If you look closely, you can see roman numerals carved into the timbers that helped the carpenters keep the custom-fit joints organized when they were erecting the house.

carpenter mark

Positive reinforcement

One day I’m going to write the crassly titled book, “Sh*t people do to old houses”.

I’ve seen some real forehead slappers while poking around aged structures. Take, for example, this attic that burnt to a crisp and was left in place by the owners with no reinforcement:

burned attic

This is a particularly egregious example of homeowner-on-house abuse, but even well-loved homes like the Ordinary House suffer scars of neglect, laziness, or well-intentioned but unknowing house butchery. The structure of our kitchen ceiling (and master bedroom floor) is a perfect example of this last category.

The joists that form the ceiling are rough-sawn 2x8s that span nearly 16′. These days, that same span is barely handled by 2x12s, and not without a fair amount of bounce in the floor. Even with this knowledge, the plumbers who last “remodeled” the upstairs bathrooms saw fit to chop out large sections of the floor joists to fit their pipes. The worst example looks like this:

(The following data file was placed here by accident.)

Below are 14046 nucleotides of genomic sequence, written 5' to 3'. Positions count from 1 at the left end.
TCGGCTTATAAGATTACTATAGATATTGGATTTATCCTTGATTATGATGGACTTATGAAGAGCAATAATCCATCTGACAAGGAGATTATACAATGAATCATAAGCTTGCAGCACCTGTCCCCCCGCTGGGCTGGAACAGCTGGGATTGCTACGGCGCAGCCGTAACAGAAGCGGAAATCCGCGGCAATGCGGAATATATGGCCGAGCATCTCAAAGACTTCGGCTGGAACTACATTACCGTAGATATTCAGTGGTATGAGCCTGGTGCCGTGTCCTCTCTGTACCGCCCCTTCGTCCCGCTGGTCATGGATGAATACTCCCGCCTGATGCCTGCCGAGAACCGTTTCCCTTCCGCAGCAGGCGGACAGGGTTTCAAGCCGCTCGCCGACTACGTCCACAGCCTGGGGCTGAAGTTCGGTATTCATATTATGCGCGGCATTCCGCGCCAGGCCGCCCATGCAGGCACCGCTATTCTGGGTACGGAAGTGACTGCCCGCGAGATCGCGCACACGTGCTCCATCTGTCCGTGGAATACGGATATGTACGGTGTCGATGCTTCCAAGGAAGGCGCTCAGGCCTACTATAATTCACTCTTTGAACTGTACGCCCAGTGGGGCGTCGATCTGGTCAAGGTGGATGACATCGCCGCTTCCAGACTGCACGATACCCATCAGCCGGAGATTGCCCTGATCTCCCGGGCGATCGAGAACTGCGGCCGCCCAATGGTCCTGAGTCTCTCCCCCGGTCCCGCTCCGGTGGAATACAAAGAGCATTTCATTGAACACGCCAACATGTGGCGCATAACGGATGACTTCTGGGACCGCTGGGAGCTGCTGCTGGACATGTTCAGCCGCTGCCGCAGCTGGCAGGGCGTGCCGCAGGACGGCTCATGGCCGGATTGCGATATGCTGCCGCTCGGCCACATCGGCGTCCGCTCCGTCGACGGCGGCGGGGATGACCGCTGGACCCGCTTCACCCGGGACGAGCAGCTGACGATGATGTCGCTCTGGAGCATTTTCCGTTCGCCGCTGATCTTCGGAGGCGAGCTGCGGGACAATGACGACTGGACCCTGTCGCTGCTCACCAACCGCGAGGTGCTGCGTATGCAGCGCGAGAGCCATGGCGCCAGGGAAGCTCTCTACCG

chopped joist

For reasons that I can’t explain, the plumbers drilled away nearly half the width of the joist for a distance of about 6″. If that wasn’t bad enough, when faced with the fact that the shower drain was directly above the same joist, rather than simply move the shower, they cut a deep notch to allow the pipe to pass through it. For all intents and purposes, this joist had zero structural capacity once this was done. In an attempt to patch up their mess, the builders positioned a section of LVL (a very strong type of engineered lumber) next to the joist and bolted the two pieces of wood together. Then they notched that. [rolling eyes] 

Many of the adjacent joists had similar notches. It’s a testament to the resiliency of wood structures that this floor didn’t sag any more than it did.

old ceiling

While we’ve got the kitchen ceiling down, we’re replacing the upstairs plumbing. Knowing that we’d need to make more holes and notches to get the new plumbing in the floor, the plumber stopped his work so that we could assess the situation. I quickly made up my mind that we needed to reinforce the existing structure with new full-length “sisters”, joists that are glued and screwed to the existing lumber.